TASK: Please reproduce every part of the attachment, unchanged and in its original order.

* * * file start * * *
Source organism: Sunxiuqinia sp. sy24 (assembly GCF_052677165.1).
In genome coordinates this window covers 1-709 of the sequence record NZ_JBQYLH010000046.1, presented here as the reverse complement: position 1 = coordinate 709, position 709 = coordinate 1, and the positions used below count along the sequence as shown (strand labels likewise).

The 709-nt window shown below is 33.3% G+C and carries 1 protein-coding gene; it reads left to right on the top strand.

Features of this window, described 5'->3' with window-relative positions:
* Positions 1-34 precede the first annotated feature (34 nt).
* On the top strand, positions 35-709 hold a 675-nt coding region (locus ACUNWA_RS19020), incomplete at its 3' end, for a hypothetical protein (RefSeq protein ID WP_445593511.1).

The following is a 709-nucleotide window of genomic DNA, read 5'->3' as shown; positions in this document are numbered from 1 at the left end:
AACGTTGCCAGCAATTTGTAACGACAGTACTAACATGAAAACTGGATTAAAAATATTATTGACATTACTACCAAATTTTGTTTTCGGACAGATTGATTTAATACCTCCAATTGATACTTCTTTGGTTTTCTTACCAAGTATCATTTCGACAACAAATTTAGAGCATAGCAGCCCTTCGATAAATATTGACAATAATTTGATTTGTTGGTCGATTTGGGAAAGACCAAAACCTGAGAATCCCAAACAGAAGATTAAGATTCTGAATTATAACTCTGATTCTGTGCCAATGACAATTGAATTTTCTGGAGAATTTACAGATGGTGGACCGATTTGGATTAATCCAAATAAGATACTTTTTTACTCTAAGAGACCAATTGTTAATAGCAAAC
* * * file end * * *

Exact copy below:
Source organism: Sunxiuqinia sp. sy24 (assembly GCF_052677165.1).
In genome coordinates this window covers 1-709 of the sequence record NZ_JBQYLH010000046.1, presented here as the reverse complement: position 1 = coordinate 709, position 709 = coordinate 1, and the positions used below count along the sequence as shown (strand labels likewise).

The 709-nt window shown below is 33.3% G+C and carries 1 protein-coding gene; it reads left to right on the top strand.

Features of this window, described 5'->3' with window-relative positions:
* Positions 1-34 precede the first annotated feature (34 nt).
* On the top strand, positions 35-709 hold a 675-nt coding region (locus ACUNWA_RS19020), incomplete at its 3' end, for a hypothetical protein (RefSeq protein ID WP_445593511.1).

The following is a 709-nucleotide window of genomic DNA, read 5'->3' as shown; positions in this document are numbered from 1 at the left end:
AACGTTGCCAGCAATTTGTAACGACAGTACTAACATGAAAACTGGATTAAAAATATTATTGACATTACTACCAAATTTTGTTTTCGGACAGATTGATTTAATACCTCCAATTGATACTTCTTTGGTTTTCTTACCAAGTATCATTTCGACAACAAATTTAGAGCATAGCAGCCCTTCGATAAATATTGACAATAATTTGATTTGTTGGTCGATTTGGGAAAGACCAAAACCTGAGAATCCCAAACAGAAGATTAAGATTCTGAATTATAACTCTGATTCTGTGCCAATGACAATTGAATTTTCTGGAGAATTTACAGATGGTGGACCGATTTGGATTAATCCAAATAAGATACTTTTTTACTCTAAGAGACCAATTGTTAATAGCAAAC